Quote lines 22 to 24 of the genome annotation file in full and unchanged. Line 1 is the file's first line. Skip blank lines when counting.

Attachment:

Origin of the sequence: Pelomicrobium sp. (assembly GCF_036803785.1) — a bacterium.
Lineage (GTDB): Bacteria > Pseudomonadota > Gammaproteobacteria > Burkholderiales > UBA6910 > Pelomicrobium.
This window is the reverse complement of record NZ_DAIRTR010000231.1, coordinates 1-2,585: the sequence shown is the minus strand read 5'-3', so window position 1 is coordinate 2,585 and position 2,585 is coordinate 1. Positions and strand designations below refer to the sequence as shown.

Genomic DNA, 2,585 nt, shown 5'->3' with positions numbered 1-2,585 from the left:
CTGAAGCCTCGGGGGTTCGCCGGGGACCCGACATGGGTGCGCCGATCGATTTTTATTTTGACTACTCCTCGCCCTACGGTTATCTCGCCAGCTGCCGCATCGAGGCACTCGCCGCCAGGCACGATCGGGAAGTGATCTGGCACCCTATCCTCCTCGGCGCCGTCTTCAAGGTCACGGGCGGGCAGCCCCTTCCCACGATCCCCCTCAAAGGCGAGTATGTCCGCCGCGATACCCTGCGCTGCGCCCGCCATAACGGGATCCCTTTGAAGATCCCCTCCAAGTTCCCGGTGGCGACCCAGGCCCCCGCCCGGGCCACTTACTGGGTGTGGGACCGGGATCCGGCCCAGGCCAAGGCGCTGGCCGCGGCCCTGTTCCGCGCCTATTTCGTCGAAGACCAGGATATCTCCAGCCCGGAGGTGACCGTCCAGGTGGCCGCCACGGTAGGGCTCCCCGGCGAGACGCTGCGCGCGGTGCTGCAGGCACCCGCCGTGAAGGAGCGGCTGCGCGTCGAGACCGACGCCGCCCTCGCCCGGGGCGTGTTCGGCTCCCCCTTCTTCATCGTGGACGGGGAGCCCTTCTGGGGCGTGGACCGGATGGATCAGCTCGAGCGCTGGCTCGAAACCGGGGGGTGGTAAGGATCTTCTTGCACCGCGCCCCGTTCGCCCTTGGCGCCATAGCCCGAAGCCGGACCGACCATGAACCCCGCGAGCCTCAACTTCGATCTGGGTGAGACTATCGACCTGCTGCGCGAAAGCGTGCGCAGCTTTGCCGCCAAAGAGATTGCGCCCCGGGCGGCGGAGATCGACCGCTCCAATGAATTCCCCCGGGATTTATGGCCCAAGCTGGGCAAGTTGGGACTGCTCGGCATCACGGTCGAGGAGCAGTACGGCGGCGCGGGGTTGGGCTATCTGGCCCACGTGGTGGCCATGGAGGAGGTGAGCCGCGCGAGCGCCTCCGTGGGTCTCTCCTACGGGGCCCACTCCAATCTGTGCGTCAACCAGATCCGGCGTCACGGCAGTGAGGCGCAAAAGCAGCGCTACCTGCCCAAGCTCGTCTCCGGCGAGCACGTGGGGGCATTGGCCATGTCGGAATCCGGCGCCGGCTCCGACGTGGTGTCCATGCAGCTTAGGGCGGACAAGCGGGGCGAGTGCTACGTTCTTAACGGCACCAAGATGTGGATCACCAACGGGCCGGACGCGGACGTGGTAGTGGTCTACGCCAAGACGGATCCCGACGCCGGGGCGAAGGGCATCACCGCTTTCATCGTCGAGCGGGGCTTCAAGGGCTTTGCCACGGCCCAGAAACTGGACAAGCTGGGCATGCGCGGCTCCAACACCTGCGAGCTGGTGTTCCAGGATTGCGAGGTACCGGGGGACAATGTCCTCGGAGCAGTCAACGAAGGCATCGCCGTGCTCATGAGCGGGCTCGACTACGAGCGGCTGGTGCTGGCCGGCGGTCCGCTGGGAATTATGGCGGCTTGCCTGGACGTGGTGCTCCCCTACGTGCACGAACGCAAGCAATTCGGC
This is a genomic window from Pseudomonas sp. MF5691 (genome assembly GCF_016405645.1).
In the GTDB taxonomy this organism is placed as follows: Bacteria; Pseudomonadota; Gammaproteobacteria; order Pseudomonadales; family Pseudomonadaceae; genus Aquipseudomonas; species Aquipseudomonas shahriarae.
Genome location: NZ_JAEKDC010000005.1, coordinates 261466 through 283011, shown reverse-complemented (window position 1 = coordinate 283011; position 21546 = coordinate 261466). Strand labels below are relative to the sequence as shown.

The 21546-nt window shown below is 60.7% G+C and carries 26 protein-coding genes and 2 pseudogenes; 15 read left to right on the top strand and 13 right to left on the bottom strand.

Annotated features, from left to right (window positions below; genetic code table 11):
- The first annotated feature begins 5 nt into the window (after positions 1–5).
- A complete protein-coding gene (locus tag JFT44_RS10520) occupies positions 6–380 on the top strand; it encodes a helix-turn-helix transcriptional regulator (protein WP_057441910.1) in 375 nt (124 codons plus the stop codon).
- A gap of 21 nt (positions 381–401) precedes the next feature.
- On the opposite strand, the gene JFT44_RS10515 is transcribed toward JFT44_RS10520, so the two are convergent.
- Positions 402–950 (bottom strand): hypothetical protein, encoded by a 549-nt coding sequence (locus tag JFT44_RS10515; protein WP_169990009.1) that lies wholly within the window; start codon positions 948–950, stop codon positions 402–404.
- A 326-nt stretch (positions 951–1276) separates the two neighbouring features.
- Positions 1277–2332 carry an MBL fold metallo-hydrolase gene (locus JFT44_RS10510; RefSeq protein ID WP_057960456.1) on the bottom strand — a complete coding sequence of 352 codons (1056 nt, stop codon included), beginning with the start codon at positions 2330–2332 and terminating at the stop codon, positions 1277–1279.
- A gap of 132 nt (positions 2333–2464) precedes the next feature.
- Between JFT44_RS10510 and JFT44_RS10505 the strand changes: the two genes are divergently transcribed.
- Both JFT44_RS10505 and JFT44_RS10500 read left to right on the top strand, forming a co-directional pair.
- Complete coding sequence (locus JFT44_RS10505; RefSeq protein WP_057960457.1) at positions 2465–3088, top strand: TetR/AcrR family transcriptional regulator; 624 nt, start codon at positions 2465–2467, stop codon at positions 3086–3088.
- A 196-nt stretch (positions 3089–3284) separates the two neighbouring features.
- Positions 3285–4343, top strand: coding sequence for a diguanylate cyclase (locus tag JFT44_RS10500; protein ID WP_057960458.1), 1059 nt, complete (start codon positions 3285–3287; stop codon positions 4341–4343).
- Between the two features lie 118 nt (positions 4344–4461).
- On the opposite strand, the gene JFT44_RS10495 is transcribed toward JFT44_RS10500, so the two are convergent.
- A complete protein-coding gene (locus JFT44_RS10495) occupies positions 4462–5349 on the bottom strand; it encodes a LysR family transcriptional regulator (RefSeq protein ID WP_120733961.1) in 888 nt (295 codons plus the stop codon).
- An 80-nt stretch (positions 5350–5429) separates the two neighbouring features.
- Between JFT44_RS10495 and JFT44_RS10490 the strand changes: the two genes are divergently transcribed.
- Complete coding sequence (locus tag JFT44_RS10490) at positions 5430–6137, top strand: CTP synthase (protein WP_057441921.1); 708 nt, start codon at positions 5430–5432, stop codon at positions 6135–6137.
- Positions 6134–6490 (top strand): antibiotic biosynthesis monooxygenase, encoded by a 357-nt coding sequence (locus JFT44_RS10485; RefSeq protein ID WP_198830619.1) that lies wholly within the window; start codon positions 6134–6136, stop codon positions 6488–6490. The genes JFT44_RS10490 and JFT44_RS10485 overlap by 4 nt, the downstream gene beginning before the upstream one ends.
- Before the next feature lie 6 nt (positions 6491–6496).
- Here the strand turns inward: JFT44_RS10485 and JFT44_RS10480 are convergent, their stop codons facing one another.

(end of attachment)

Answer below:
- A 196-nt stretch (positions 3089–3284) separates the two neighbouring features.
- Positions 3285–4343, top strand: coding sequence for a diguanylate cyclase (locus tag JFT44_RS10500; protein ID WP_057960458.1), 1059 nt, complete (start codon positions 3285–3287; stop codon positions 4341–4343).
- Between the two features lie 118 nt (positions 4344–4461).